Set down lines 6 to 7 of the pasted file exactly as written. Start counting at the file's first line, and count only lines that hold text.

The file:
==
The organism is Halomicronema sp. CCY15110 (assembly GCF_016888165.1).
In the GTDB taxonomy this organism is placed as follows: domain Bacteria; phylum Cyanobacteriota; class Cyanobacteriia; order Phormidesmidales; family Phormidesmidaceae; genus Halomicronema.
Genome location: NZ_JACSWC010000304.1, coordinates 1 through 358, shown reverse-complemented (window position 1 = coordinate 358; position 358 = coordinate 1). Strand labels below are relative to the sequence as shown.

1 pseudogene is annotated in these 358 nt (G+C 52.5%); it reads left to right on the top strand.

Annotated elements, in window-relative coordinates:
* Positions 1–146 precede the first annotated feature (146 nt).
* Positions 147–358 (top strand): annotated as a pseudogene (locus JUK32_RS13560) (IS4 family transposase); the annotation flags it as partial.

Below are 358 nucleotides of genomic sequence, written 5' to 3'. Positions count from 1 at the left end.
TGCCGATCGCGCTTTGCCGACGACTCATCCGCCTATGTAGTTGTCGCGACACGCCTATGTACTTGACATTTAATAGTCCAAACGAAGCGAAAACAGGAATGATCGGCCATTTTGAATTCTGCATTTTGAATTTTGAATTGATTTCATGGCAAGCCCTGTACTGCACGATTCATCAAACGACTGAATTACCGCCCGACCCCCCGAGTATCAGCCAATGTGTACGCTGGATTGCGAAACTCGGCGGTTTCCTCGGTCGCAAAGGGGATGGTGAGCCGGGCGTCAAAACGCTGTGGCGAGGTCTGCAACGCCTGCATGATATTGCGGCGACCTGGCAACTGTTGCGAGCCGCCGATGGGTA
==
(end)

* Positions 1–146 precede the first annotated feature (146 nt).
* Positions 147–358 (top strand): annotated as a pseudogene (locus JUK32_RS13560) (IS4 family transposase); the annotation flags it as partial.